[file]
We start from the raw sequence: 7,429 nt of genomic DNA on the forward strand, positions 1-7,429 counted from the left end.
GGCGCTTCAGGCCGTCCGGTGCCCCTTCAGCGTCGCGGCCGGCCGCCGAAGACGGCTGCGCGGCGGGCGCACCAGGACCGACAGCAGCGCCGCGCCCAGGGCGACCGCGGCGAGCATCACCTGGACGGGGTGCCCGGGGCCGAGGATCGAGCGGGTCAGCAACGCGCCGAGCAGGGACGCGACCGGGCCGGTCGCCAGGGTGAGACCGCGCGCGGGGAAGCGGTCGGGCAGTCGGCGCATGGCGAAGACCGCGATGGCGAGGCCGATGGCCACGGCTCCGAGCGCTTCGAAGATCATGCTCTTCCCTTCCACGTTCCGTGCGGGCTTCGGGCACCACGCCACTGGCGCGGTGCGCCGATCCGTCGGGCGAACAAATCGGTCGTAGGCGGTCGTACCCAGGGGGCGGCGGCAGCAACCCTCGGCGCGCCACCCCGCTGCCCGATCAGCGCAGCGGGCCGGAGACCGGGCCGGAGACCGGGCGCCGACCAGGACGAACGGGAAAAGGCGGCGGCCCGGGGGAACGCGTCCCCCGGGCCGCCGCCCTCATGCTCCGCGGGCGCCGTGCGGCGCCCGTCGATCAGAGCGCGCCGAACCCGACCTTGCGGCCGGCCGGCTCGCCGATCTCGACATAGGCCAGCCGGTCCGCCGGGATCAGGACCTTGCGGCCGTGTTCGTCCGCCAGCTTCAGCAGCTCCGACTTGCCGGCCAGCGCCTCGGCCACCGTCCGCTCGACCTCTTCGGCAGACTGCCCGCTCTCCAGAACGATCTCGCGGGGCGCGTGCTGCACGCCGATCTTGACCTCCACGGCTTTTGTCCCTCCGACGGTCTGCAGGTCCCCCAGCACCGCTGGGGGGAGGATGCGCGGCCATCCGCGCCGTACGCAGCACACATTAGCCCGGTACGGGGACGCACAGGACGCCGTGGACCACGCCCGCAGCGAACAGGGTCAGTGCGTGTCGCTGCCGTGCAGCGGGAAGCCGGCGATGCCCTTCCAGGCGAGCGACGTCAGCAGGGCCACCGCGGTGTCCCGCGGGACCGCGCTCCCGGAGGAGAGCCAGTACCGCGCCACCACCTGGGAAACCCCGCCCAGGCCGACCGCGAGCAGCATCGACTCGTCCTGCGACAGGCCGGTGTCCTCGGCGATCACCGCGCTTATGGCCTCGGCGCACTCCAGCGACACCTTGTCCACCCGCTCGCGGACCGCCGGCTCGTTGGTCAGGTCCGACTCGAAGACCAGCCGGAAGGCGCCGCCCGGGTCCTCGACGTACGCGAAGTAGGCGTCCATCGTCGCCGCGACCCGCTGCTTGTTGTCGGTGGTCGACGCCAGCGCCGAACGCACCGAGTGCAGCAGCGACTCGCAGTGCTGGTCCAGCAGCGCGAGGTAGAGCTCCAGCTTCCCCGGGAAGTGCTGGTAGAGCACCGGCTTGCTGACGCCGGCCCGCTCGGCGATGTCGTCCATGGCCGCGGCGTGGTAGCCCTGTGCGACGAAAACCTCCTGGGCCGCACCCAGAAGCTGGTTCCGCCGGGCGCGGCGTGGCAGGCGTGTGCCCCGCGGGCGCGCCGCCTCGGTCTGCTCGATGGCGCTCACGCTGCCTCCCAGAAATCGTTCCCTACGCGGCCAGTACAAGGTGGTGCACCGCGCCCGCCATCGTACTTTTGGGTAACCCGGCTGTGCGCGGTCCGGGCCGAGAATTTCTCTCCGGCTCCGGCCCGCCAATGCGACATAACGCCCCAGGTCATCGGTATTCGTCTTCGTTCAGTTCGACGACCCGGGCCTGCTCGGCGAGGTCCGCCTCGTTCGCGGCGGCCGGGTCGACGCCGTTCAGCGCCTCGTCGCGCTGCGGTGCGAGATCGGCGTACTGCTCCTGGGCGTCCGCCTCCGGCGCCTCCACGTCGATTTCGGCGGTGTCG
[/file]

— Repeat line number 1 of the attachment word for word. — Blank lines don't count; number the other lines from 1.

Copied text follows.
We start from the raw sequence: 7,429 nt of genomic DNA on the forward strand, positions 1-7,429 counted from the left end.